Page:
This is the final part on the High Performance Data Center Design. We will look at how high performance, high availability and flexibility allows customers to scale up or scale out over time without any disruption to the existing infrastructure. MDS 9710 capabilities are field proved with the wide adoption and steep ramp within first year of the introduction. Some of the customer use cases regarding MDS 9710 are detailed here. Furthermore Cisco has not only established itself as a strong player in the SAN space with so many industry’s first innovations like VSAN, IVR, FCoE, Unified Ports that we introduced in last 12 years, but also has the leading market share in SAN.
Before we look at some architecture examples lets start with basic tenants any director class switch should support when it coms to scalability and supporting future customer needs
Design should be flexible to Scale Up (increase performance) or Scale Out (add more port)
The process should not be disruptive to the current installation for cabling, performance impact or downtime
The design principals like oversubscription ratio, latency, throughput predictability (as an example from host edge to core) shouldn’t be compromised at port level and fabric level
Lets take a scale out example, where customer wants to increase 16G ports down the road. For this example I have used a core edge design with 4 Edge MDS 9710 and 2 Core MDS 9710. There are 768 hosts at 8Gbps and 640 hosts running at 16Gbps connected to 4 edge MDS 9710 with total of 16 Tbps connectivity. With 8:1 oversubscription ratio from edge to core design requires 2 Tbps edge to core connectivity. The 2 core systems are connected to edge and targets using 128 target ports running at 16Gbps in each direction. The picture below shows the connectivity.
Down the road data center requires 188 more ports running at 16G. These 188 ports are added to the new edge director (or open slots in the existing directors) which is then connected to the core switches with 24 additional edge to core connections. This is repeated with 24 additional 16G targets ports. The fact that this scale up is not disruptive to existing infrastructure is extremely important. In any of the scale out or scale up cases there is minimal impact, if any, on existing chassis layout, data path, cabling, throughput, latency. As an example if customer doesn’t want to string additional cables between the core and edge directors then they can upgrade to higher speed cards (32G FC or 40G FCoE with BiDi ) and get double the bandwidth on the on the existing cable plant.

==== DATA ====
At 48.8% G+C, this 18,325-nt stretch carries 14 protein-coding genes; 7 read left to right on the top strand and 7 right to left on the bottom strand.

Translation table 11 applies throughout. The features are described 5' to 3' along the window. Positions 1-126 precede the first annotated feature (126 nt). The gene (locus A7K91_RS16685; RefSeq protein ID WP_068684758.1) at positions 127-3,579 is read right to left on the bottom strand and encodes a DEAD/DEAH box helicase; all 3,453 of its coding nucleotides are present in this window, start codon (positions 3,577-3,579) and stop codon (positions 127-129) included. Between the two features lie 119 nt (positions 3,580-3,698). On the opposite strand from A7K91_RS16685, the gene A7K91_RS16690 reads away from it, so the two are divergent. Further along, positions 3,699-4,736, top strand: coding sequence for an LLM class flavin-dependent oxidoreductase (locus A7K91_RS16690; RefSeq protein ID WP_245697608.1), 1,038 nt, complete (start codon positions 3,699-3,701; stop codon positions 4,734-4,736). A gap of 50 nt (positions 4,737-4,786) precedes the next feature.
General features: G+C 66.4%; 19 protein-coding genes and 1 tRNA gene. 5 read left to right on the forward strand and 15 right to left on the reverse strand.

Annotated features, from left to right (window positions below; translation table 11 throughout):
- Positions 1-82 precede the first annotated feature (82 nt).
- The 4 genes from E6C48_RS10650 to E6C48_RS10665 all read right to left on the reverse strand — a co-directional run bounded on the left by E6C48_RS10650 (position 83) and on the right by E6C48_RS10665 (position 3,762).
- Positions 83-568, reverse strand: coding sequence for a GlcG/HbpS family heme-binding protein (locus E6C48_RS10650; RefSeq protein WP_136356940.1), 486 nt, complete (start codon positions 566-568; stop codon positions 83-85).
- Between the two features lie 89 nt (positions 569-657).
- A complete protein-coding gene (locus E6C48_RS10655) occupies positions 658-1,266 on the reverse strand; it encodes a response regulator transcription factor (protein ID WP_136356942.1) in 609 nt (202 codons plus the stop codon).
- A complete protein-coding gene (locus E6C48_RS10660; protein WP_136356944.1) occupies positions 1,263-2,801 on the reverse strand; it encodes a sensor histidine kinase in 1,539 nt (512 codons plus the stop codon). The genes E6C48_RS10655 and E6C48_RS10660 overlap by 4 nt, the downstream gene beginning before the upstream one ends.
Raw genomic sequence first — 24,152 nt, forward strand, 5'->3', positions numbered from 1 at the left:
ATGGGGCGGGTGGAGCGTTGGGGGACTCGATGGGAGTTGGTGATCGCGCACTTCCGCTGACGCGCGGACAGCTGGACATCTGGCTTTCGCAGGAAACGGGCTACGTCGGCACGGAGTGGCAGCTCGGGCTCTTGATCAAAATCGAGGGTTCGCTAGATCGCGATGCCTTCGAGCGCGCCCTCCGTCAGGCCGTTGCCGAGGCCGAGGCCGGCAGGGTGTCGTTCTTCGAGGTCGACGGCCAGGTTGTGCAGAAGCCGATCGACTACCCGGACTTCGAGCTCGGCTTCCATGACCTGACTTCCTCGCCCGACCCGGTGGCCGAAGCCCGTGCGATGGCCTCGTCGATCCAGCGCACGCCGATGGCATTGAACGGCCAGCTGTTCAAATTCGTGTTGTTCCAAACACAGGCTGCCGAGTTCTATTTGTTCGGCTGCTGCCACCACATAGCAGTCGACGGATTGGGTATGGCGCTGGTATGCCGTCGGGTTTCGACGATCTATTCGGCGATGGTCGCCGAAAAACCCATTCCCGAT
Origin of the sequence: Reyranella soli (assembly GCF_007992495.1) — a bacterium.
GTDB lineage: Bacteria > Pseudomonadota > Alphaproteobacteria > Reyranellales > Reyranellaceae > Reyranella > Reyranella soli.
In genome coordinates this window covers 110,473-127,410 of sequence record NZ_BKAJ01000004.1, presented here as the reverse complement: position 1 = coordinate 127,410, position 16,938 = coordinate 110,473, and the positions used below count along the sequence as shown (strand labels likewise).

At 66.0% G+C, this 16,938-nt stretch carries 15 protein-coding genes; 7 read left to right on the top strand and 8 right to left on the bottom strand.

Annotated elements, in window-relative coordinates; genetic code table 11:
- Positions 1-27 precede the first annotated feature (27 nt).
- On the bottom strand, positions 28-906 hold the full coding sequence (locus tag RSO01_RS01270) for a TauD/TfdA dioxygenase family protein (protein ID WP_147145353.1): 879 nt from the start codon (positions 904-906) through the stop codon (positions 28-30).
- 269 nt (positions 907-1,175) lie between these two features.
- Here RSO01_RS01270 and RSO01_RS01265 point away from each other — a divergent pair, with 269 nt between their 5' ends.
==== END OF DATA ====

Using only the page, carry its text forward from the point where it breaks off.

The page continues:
Lets look at another example where customer wants to scale up (i.e. increase the performance of the connections). Lets use a edge core edge design for this example. There are 6144 hosts running at 8Gbps distributed over 10 edge MDS 9710s resulting in a total of 49 Tbps edge bandwidth. Lets assume that this data center is using a oversubscription ratio of 16:1 from edge into the core. To satisfy that requirement administrator designed DC with 2 core switches 192 ports each running at 3Tbps. Lets assume at initial design customer connected 768 Storage Ports running at 8G.
Few years down the road customer may wants to add additional 6,144 8G ports and keep the same oversubscription ratios. This has to be implemented in non disruptive manner, without any performance degradation on the existing infrastructure (either in throughput or in latency) and without any constraints regarding protocol, optics and connectivity. In this scenario the host edge connectivity doubles and the edge to core bandwidth increases to 98G. Data Center admin have multiple options for addressing the increase core bandwidth to 6 Tbps. Data Center admin can choose to add more 16G ports (192 more ports to be precise) or preserve the cabling and use 32G connectivity for host edge to core and core to target edge connectivity on the same chassis. Data Center admin can as easily use the 40G FCoE at that time to meet the bandwidth needs in the core of the network without any forklift.